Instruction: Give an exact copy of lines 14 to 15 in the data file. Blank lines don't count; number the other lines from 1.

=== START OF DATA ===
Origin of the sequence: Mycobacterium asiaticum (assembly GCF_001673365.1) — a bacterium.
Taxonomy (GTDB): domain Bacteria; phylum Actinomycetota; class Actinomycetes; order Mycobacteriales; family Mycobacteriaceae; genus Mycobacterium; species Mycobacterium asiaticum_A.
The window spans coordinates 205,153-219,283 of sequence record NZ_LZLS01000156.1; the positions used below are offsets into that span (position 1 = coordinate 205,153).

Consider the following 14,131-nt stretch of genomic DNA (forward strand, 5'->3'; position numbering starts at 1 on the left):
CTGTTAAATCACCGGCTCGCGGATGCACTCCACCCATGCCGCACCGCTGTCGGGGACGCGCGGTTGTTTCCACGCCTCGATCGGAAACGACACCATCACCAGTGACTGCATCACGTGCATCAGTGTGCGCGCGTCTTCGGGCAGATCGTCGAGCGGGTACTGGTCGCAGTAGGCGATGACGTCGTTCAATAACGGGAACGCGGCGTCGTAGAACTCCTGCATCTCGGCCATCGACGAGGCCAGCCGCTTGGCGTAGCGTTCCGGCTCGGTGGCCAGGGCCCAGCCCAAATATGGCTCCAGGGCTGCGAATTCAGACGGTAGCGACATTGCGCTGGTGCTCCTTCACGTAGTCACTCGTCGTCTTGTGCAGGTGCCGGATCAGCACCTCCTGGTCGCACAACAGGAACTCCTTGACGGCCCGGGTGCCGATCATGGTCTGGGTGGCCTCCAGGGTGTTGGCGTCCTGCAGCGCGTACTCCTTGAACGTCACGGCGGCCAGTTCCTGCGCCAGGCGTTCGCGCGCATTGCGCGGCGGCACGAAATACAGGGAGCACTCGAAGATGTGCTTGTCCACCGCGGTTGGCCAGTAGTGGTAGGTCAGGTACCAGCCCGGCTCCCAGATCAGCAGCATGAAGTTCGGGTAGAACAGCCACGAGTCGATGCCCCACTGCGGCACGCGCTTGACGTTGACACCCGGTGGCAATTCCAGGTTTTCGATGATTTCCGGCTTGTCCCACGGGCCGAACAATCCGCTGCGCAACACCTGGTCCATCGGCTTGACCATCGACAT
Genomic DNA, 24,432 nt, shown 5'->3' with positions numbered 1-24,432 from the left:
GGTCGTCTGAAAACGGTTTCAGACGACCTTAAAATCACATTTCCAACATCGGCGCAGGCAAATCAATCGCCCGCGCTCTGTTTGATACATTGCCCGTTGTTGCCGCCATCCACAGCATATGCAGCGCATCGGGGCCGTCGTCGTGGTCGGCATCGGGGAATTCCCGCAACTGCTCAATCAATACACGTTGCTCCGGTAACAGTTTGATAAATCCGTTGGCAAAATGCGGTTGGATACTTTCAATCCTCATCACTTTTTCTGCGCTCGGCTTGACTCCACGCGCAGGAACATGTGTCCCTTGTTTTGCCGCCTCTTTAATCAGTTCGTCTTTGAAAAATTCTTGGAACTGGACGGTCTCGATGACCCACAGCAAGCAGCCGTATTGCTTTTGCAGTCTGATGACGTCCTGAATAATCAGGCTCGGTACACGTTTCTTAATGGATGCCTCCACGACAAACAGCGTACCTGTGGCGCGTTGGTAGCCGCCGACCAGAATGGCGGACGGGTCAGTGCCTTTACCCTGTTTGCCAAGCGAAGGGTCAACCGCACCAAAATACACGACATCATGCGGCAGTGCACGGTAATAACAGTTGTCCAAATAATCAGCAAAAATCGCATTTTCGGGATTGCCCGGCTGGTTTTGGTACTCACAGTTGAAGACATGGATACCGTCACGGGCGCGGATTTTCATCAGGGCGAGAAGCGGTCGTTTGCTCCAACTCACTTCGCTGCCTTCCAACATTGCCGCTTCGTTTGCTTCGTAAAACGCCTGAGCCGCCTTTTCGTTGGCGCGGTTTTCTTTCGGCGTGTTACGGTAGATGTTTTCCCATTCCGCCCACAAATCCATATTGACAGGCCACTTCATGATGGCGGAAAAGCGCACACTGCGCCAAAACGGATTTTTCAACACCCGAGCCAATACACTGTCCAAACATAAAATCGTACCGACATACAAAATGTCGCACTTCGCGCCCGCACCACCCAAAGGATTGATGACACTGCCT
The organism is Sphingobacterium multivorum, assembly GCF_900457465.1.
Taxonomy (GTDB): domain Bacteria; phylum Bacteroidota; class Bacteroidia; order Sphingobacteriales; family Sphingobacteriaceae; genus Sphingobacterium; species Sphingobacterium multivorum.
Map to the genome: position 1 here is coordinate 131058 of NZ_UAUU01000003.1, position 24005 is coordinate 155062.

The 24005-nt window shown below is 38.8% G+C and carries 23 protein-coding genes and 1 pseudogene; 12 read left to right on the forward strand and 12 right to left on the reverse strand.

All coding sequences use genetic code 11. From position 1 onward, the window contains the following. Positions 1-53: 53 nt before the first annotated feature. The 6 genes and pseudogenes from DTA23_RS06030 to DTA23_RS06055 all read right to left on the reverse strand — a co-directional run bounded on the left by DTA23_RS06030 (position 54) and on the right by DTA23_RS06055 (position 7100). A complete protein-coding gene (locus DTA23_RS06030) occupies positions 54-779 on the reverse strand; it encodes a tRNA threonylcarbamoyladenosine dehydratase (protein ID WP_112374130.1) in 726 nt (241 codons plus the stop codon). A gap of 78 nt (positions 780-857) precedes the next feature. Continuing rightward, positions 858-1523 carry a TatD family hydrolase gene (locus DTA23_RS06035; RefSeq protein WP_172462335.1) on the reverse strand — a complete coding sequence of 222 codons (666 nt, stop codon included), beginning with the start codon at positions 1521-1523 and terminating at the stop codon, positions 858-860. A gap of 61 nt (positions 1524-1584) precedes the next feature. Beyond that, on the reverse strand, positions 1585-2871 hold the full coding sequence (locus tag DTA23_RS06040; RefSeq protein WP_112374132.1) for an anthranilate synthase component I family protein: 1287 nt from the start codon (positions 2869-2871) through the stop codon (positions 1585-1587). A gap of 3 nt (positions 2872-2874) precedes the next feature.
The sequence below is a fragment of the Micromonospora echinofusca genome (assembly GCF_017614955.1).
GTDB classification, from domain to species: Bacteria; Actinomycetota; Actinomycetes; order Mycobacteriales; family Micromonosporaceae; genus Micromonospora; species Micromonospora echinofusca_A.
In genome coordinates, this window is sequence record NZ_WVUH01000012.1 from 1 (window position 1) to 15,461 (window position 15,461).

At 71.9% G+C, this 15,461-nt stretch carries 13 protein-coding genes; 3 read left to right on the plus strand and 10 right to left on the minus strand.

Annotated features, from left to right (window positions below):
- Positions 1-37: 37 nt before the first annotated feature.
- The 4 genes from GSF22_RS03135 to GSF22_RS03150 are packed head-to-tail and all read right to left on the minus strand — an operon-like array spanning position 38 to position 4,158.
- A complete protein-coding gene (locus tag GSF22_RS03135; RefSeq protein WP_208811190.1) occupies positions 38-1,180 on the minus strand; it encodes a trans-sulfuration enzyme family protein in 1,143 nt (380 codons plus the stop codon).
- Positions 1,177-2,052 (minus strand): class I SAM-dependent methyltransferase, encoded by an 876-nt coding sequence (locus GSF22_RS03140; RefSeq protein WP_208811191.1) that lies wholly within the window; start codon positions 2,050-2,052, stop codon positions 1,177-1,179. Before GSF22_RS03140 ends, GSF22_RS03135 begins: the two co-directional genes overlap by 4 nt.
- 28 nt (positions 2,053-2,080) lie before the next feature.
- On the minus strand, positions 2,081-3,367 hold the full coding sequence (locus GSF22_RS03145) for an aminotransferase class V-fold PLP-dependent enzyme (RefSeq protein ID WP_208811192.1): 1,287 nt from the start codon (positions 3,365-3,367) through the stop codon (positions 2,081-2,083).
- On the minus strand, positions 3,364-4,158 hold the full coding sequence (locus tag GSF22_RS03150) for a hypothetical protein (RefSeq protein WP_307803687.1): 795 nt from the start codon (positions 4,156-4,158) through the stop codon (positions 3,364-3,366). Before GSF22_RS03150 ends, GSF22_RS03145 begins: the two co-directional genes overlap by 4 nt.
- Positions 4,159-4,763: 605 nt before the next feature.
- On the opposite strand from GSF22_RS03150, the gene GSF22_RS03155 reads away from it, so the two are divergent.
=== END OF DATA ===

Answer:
GTDB classification, from domain to species: Bacteria; Actinomycetota; Actinomycetes; order Mycobacteriales; family Micromonosporaceae; genus Micromonospora; species Micromonospora echinofusca_A.
In genome coordinates, this window is sequence record NZ_WVUH01000012.1 from 1 (window position 1) to 15,461 (window position 15,461).